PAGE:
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The Apprenticeship Provider: College Relationship

By: Emma Jones - Updated: 30 Jun 2015 | comments*Discuss
 
The Apprenticeship Provider: College Relationship

Apprenticeships are a unique way of learning as they provide the opportunity to work, earn a wage and train on the job as well as study at college. Both the apprenticeship provider or employer, and the college have important roles and need to complement each other to provide the best programme.

If they can work together to make sure that the apprentice is being taught relevant college courses and being able to practically apply it at work, then they will produce the best results.

Forging a Relationship

Once an employer has decided that they want to offer an apprenticeship, there is a lot of help and guidance available to them. They will be given the resources to set up a good training programme and decide how best to integrate their apprentice into their company.

There will be specific college courses that will link to particular industries and job roles and links will be forged with these college providers. Colleges understand how apprenticeships work and can work with the employer to make sure the candidates get the most out of it all.

Employer Commitments

When an employer decides to offer an apprenticeship they have to make a commitment to train and nurture their apprentice. If the employer does not put effort into offering a structured training plan and support, then the apprentice will not be able to make the most of their potential.

Employers need to take advantage of the help and resources that are on offer to them and make sure the apprentice had the opportunity to practically apply what they are learning at college.

College Commitments

Colleges already have the commitment to provide the best teaching to their students and guide them through their courses. This continues to apply to apprentices but with the added element that their college work should relate to what they are learning on the job.

They need to be able to show the relevance and how the apprentice can practically apply it to their work. Any written work or course work should tie in with their job role and draw on the skills they are learning from their employer.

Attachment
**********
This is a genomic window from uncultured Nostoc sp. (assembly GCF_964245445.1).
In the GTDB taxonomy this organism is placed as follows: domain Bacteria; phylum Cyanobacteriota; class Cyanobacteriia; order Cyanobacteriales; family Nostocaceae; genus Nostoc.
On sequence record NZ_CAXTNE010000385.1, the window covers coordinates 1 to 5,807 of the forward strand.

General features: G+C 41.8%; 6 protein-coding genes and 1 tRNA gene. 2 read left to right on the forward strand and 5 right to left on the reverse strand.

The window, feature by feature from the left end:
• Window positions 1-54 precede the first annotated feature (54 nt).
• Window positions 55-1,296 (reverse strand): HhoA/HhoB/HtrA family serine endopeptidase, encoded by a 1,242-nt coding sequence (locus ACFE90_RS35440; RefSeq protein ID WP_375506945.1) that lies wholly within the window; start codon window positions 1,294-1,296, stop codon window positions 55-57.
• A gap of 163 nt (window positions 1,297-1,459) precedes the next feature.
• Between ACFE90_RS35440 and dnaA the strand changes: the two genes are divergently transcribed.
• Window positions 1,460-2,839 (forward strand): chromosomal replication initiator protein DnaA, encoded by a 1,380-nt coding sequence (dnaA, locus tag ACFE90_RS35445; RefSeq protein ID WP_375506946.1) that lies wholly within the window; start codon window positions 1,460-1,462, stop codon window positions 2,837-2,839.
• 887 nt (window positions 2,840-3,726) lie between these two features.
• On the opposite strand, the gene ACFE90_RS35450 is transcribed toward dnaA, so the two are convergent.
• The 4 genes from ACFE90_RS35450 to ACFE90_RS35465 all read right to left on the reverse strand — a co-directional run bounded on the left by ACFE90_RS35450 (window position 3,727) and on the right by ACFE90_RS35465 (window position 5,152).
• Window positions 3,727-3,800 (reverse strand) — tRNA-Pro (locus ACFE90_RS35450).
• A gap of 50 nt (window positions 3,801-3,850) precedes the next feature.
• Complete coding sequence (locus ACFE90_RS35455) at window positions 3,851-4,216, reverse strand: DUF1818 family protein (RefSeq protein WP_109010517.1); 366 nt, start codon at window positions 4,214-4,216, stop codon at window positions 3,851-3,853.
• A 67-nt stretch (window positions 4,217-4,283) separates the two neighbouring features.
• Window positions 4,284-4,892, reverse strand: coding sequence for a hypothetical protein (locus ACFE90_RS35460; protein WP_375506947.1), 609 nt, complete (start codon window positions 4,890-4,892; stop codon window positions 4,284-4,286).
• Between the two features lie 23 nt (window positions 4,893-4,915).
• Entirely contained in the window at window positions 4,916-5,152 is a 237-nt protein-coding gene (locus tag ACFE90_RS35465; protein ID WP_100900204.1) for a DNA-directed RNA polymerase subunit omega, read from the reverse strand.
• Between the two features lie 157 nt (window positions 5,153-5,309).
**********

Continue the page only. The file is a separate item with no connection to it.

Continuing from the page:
Working Together

During an apprenticeship, both the employer and college need to work together to provide the best possible training. There programmes should complement each other and draw on what the apprentice is learning in each environment.

The employer needs to be willing to allow the apprentice time off to study and should liaise with the college over what is needed. If either faculty think the apprentice is struggling or could do with more help then they should work together to provide this.

Being able to learn in two different environments that complement each other is a great aspect of apprenticeships. To make this run smoothly, the employer and college need to work together. Employers need to have training in place that complements what the apprentice is learning at college.

While the college needs to show the apprentice how what they are learning in the classroom can be practically applied. If either of them notices that an apprentice is falling behind they should both pull together to help them

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This is a question more than a comment, an apprentice for who I am the assessor has decided to leave his present employer as soon as his apprenticeship is complete. His employer is asking him to repay all his wages for the days he attended college, can he legally do this? Cheers, Michael Taylor
mike - 30-Jun-15 @ 4:36 PM
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